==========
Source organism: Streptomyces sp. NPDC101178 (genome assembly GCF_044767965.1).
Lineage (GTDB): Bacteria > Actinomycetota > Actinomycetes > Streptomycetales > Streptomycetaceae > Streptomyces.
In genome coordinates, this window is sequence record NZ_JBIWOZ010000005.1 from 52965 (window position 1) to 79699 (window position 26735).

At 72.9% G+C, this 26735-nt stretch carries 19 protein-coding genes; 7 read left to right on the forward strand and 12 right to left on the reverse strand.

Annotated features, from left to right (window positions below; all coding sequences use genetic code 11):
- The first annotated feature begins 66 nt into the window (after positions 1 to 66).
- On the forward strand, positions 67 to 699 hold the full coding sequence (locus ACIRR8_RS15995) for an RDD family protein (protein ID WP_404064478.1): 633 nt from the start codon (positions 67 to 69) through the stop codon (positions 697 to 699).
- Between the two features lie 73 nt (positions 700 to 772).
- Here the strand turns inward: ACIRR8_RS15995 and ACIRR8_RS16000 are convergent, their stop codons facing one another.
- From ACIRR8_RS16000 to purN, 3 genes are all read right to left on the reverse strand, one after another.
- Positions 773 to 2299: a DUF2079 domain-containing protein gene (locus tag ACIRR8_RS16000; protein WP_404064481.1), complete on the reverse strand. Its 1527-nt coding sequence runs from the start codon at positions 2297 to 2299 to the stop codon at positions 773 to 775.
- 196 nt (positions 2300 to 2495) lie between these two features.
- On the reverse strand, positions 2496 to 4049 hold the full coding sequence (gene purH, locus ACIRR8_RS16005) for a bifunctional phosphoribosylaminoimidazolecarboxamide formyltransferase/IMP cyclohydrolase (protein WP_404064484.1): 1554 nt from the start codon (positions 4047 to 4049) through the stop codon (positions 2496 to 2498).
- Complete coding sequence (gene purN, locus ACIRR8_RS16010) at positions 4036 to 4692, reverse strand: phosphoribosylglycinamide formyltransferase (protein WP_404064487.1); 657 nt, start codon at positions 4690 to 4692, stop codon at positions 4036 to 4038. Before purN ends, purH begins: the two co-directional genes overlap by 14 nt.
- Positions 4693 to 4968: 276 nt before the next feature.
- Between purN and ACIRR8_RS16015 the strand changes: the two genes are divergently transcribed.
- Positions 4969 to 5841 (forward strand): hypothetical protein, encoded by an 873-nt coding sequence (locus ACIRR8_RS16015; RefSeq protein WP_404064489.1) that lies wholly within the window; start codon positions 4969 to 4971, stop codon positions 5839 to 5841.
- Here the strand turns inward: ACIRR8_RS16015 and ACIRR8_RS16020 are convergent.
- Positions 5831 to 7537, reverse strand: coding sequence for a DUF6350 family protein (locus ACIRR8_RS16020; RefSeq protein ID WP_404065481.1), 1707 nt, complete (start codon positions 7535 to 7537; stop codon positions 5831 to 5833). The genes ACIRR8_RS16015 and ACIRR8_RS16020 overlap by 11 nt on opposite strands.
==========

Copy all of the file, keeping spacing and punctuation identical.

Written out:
Source organism: Streptomyces sp. NPDC101178 (genome assembly GCF_044767965.1).
Lineage (GTDB): Bacteria > Actinomycetota > Actinomycetes > Streptomycetales > Streptomycetaceae > Streptomyces.
In genome coordinates, this window is sequence record NZ_JBIWOZ010000005.1 from 52965 (window position 1) to 79699 (window position 26735).

At 72.9% G+C, this 26735-nt stretch carries 19 protein-coding genes; 7 read left to right on the forward strand and 12 right to left on the reverse strand.

Annotated features, from left to right (window positions below; all coding sequences use genetic code 11):
- The first annotated feature begins 66 nt into the window (after positions 1 to 66).
- On the forward strand, positions 67 to 699 hold the full coding sequence (locus ACIRR8_RS15995) for an RDD family protein (protein ID WP_404064478.1): 633 nt from the start codon (positions 67 to 69) through the stop codon (positions 697 to 699).
- Between the two features lie 73 nt (positions 700 to 772).
- Here the strand turns inward: ACIRR8_RS15995 and ACIRR8_RS16000 are convergent, their stop codons facing one another.
- From ACIRR8_RS16000 to purN, 3 genes are all read right to left on the reverse strand, one after another.
- Positions 773 to 2299: a DUF2079 domain-containing protein gene (locus tag ACIRR8_RS16000; protein WP_404064481.1), complete on the reverse strand. Its 1527-nt coding sequence runs from the start codon at positions 2297 to 2299 to the stop codon at positions 773 to 775.
- 196 nt (positions 2300 to 2495) lie between these two features.
- On the reverse strand, positions 2496 to 4049 hold the full coding sequence (gene purH, locus ACIRR8_RS16005) for a bifunctional phosphoribosylaminoimidazolecarboxamide formyltransferase/IMP cyclohydrolase (protein WP_404064484.1): 1554 nt from the start codon (positions 4047 to 4049) through the stop codon (positions 2496 to 2498).
- Complete coding sequence (gene purN, locus ACIRR8_RS16010) at positions 4036 to 4692, reverse strand: phosphoribosylglycinamide formyltransferase (protein WP_404064487.1); 657 nt, start codon at positions 4690 to 4692, stop codon at positions 4036 to 4038. Before purN ends, purH begins: the two co-directional genes overlap by 14 nt.
- Positions 4693 to 4968: 276 nt before the next feature.
- Between purN and ACIRR8_RS16015 the strand changes: the two genes are divergently transcribed.
- Positions 4969 to 5841 (forward strand): hypothetical protein, encoded by an 873-nt coding sequence (locus ACIRR8_RS16015; RefSeq protein WP_404064489.1) that lies wholly within the window; start codon positions 4969 to 4971, stop codon positions 5839 to 5841.
- Here the strand turns inward: ACIRR8_RS16015 and ACIRR8_RS16020 are convergent.
- Positions 5831 to 7537, reverse strand: coding sequence for a DUF6350 family protein (locus ACIRR8_RS16020; RefSeq protein ID WP_404065481.1), 1707 nt, complete (start codon positions 7535 to 7537; stop codon positions 5831 to 5833). The genes ACIRR8_RS16015 and ACIRR8_RS16020 overlap by 11 nt on opposite strands.